July 12, 2018. On Monday, in a sweeping measure of collective punishment that calls to mind the days of outright economic warfare on Gaza’s civilian population, Israel announced that it will place severe restrictions on the entry of goods through Kerem Shalom, Gaza’s main crossing for movement of goods in and out of the Strip. The exit of goods from Gaza destined for the West Bank, Israel or abroad has been banned altogether.
Under the renewed restrictions on movement of goods, only items Israel deems “humanitarian” will be allowed to enter Gaza; mainly fuel, food, some medical equipment and medicine, livestock, and animal feed. All other goods are now forbidden from entering, including items such as construction materials, clothing, blankets, mattresses, water pumps, spare parts, generators and more.
Israel’s distinction between “humanitarian” and thus permitted items, as opposed to “less essential,” and therefore banned items, is as baseless as it is egregious; particularly given the devastating humanitarian situation already rampant in Strip. It appears Israel is once again attempting to limit supplies to Gaza to a humanitarian minimum, as it did during the harshest periods of the closure.
Israel provided the Palestinian Crossing Authority with a list of goods still allowed to enter Gaza. All other items are apparently forbidden, as are outgoing shipments of goods destined for sale in the West Bank, Israel, or abroad.
A look at the volume of incoming goods via Kerem Shalom in the past month illuminates the far-reaching impact Israel’s new sanctions could have on future supplies to Gaza. Out of the 6,819 truckloads of goods that entered Gaza via Kerem Shalom during June 2018, only 45% (3,048 truckloads) would be allowed to enter under the new restrictions. In other words, more than half of the goods that entered in June, goods needed for normal life, will be banned from entering.
Construction materials, which accounted for 44% of the goods entering Gaza in June, will now be forbidden. This will quickly halt construction work, as seen in the months leading up to Operation Protective Edge in 2014 when Israel also banned construction materials from entering. Unemployment in Gaza, which is nearly 50%, will also be dramatically impacted. Gaza has a chronic shortage of housing units, classrooms and medical facilities.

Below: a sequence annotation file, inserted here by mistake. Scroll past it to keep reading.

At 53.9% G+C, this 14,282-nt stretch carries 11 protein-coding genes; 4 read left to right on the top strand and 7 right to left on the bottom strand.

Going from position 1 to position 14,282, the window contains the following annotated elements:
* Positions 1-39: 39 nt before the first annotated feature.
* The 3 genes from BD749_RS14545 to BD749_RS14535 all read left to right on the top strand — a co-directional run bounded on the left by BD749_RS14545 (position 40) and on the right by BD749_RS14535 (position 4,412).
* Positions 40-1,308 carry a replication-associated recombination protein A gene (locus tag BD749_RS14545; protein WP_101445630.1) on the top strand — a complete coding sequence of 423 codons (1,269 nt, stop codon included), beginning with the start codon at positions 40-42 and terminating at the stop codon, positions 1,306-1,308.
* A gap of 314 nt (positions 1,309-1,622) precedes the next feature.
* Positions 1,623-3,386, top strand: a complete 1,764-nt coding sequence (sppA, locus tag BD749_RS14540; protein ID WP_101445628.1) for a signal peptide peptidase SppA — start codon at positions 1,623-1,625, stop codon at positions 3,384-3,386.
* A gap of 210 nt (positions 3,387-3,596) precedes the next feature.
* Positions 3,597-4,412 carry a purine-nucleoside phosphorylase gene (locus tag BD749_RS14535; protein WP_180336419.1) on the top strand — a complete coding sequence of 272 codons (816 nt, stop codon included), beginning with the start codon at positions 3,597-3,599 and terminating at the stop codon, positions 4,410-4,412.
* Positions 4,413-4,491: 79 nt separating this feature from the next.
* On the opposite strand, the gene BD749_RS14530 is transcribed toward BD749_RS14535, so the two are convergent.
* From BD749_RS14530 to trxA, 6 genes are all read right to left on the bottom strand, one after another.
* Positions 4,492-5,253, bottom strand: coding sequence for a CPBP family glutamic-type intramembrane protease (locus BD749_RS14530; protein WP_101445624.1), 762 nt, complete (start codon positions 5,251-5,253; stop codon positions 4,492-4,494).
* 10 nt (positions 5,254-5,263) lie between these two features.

In June, 149 trucks carrying goods destined for sale in Israel, the West Bank and abroad left the Gaza Strip. This is a fraction of the volume of goods shipped out of Gaza before the closure was fully imposed in June 2007, when over a thousand trucks left the Strip every month.
Farid Zaqout, Chairman of the Building Industry Association in Gaza, told Gisha’s field coordinator that Monday’s announcement resulted in an immediate spike in the cost of construction materials, particularly cement. Until Monday, a ton of cement was sold for 490 ILS (135 USD). Today, the price ranges from 660 to 800 ILS (180-220 USD). Zaqout also pointed out that a slowdown or halt of the construction sector will also impact furniture, aluminum, and other sectors dependent on construction.
Hasan Shehadeh, who owns a clothing company, says the decision kept him awake at night: “I work with several companies in the West Bank, Israel and China. My phone has been ringing off the hook since yesterday. The suppliers are panicking over potentially not receiving the goods. If things stay this way, I’ll suffer huge financial losses, because in my contracts I’ve signed a commitment to pay for every item left in my factory. I have a hundred people working in the factory and a hundred more working from home. Israel’s decision will affect them too, of course.”
Suliman Z’urub, a farmer, was ready to ship 2,000 crates of sweet potatoes. He says the produce cannot be sold in Gaza due to low demand and will go to waste. “Farmers are the big losers from this decision,” he says. “They’ve invested a great deal in growing the crops and have been waiting to sell them to pay back debts and loans and make a little money. Now they have nothing.”
Storing produce in cold rooms in Gaza is inherently difficult given the electricity crisis, and produce prices keep dropping. The price of a crate of tomatoes plunged from 80 to 60 ILS overnight (22 to 16 USD). Ahmad al-Astal, a produce supplier, says: “The problem is that even if the prices drop even further, the local market can take no more than 30% of the goods slated for sale outside Gaza.”
Israel’s choice to use collective punishment to address the challenge posed by burning kites is immoral and illegal. As it is, humanitarian conditions in Gaza are deplorable, even dangerous. The harm inflicted on farmers in the south of Israel is both serious and lamentable, but harming Gaza’s residents is not going to fix it.